Students who are decided to take the College Level Examination Program (CLEP) can save both time and money. CLEP is a credit-by-exam program designed to give students flexibility in earning a college degree. In return, many students are availing the said program because it enables them to study at their own pace.
Administered by the College Board, the College Level Examination Program is designed to speed up the process of education. Students can now study without worrying about the extended time they are given inside a university.
But before pursuing CLEP, a student has to consider certain rules or questions about CLEP to be able to assess whether this program works for him/her. They should take heed of these rules.
The first rule is to know how these credits are applied. It would be safe to say that a student needs to see if the college or university of his/her choice awards credit for CLEP. There are some universities that consider transferring credit but they will not use the maximum courses available. In some cases, if they have many credits in transfer, he may not be able to use CLEP. The student will not be given a choice which credit will be accepted.
Next, they need to ask how many credits the student can earn. The choices vary from 12 to 60, although other schools can include AP credits in the cap. Also, the student should be able to determine their long term plans, if there is any. There are considerations when it comes to CLEP. There are schools in the US that need more hours of studying before moving on to a higher level of learning.
Lastly, they should know their limitations. Only self-motivated and independent learners deal with CLEP better than anybody. Students who find it hard taking standardized tests should think twice before pursuing CLEP.
Ever dream of becoming a nurse without actually going into semester coursework? Well, you don’t need to dream further. The College Level Examination Program (CLEP) is there for you. This is a standardized test where a college-level assessment is given to those students who have not taken college courses.
Administered by the College Board, the College Level Examination Program has thirty-six subject areas on its test as a mechanism for those students to get by with the conventional college program. CLEP has more than 1,700 sites at its disposal across the US, including community colleges, universities and even technical schools.
Almost 3,000 colleges are granting credits through CLEP. These institutions usually grant credit to students who have at least qualified for a college degree, which are about 60 students out of a possible 80. These qualifying offer depends on the site and the exam given. If you have obtained a nursing education outside a traditional classroom, perhaps an online associate degree, CLEP is perfect for you. And even those through home study, job experience or cultural involvement, this test will give them a kind of leverage for them to get that desired degree. This particular program is also available for those students outside of the US, and has their sights of studying further in the country.
CLEP is not just an exam per se, it also provides students to show their skills on a subject of their choosing, and to somehow get through an undergraduate study. More and more students are availing of this said program because it is convenient, not to mention it saves a lot of time. And also because the costs involved are much cheaper than going into that customary coursework. So if you are planning on pursuing a nursing degree with less hassle, CLEP is the way to do it.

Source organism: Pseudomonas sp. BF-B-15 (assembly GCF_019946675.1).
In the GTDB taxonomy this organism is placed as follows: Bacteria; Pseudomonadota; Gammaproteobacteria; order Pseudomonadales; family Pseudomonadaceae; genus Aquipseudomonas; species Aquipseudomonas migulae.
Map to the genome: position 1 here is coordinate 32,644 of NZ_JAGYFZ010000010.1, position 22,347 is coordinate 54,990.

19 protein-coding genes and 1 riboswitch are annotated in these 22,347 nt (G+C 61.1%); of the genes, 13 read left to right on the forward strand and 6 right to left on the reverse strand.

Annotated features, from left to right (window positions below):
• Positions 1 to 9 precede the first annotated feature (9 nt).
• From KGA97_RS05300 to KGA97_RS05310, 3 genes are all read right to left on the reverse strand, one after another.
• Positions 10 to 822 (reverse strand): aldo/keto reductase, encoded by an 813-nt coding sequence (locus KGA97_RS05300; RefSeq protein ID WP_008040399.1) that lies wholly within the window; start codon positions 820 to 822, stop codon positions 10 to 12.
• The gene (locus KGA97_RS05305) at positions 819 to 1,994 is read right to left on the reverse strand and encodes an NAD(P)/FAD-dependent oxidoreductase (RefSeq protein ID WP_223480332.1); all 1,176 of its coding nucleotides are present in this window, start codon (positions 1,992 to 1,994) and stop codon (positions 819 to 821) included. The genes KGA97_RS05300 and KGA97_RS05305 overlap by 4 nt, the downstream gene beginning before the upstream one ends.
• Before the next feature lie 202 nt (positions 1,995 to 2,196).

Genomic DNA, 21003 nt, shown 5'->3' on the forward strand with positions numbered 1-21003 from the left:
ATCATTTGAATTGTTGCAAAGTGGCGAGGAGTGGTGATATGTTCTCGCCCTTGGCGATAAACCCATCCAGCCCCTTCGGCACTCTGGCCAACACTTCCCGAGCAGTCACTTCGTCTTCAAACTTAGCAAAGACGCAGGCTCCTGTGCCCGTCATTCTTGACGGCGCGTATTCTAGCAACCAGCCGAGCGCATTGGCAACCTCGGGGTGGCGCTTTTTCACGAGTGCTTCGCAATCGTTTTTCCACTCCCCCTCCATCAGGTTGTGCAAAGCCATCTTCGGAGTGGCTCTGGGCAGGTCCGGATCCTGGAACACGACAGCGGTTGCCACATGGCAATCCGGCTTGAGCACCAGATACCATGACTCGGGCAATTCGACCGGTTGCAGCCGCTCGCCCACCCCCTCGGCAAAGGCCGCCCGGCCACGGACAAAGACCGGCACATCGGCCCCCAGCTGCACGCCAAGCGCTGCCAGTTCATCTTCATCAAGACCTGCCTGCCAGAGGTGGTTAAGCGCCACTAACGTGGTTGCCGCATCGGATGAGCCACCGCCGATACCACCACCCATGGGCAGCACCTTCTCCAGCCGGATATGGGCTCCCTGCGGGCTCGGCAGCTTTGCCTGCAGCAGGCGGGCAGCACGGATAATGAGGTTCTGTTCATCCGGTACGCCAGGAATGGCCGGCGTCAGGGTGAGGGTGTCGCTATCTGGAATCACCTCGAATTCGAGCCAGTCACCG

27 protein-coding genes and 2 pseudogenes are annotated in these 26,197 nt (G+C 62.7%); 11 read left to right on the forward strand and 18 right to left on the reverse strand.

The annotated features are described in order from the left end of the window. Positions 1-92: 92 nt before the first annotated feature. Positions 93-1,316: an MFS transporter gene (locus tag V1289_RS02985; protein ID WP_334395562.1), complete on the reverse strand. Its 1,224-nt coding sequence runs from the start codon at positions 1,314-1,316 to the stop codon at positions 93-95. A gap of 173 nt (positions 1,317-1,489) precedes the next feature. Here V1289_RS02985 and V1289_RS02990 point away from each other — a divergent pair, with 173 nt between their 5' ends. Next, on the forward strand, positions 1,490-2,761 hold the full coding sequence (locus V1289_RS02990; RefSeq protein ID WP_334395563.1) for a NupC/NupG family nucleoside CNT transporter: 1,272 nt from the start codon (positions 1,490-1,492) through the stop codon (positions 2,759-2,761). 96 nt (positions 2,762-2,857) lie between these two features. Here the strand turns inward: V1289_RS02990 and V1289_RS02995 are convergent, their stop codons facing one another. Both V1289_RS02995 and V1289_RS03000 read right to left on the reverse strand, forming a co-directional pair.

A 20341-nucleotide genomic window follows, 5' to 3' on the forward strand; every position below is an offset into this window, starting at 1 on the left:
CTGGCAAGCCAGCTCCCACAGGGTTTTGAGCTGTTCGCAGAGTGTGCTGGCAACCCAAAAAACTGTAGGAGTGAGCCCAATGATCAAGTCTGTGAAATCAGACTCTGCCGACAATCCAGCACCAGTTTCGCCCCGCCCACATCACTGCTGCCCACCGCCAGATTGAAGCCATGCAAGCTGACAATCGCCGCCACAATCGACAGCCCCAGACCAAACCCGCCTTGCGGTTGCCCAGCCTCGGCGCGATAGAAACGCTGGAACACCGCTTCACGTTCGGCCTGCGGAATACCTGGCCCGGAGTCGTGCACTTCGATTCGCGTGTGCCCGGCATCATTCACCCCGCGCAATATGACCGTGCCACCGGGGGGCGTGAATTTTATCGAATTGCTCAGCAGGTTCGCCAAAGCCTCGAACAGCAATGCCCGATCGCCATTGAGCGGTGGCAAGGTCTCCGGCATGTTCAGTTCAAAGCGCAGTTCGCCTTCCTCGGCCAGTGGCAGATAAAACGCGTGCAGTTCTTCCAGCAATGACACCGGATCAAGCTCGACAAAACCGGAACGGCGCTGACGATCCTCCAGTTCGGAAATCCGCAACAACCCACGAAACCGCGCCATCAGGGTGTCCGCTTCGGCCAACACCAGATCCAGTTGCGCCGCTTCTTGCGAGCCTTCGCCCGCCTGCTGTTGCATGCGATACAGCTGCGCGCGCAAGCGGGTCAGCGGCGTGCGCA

Though learners are given the opportunity to earn credit before college, some credits might not be transferable to Northwest. The College Level Examination Program provides many different choices for learners to get credit without getting a formal course. Students at Northwest are permitted to take these assessments for certain subjects detailed in the yearly catalog. There are several programs provided that learners can test out of, a few examples being American Government, financial accounting, college algebra and western civilization.
“In the catalog, there are certain scores we need,” said Tamera Grow, associate director of admissions. “These (in the catalog) are the ones that have been analyzed in the past by our teachers. It reveals the ranking that is required to get the credit for the classes that are here.” There are no specifications learners need to fulfill to take this test. Freshmen through seniors are able to test out of programs using College Level Examination Program. However, though many learners think this program is a simple and fast way to generate credit, some programs detailed in the catalog as having the test-out choice are not approved at all at Northwest.
“If a college student had another (subject), we could have it analyzed,” Grow said. “I think this is a traditional record of what has been done in the past. I have not gone through all College Level Examination Program choices in the last few years to say ‘OK, this is the one that we should do.’ I have just kind of left it up, but if we got a demand, I could look at it.” Each test costs learners $100, said Beth Mason, assessment office administrator. Of that, $80 goes to the CLEP examining company and the other $20 invested on the 90 minute test is kept by Northwest. Students may not have obtained credit for certain subjects at Northwest for a few reasons: They could have not scored well enough for the Northwest specifications, or the individual departments at Northwest may not think the credit is worthy of passing.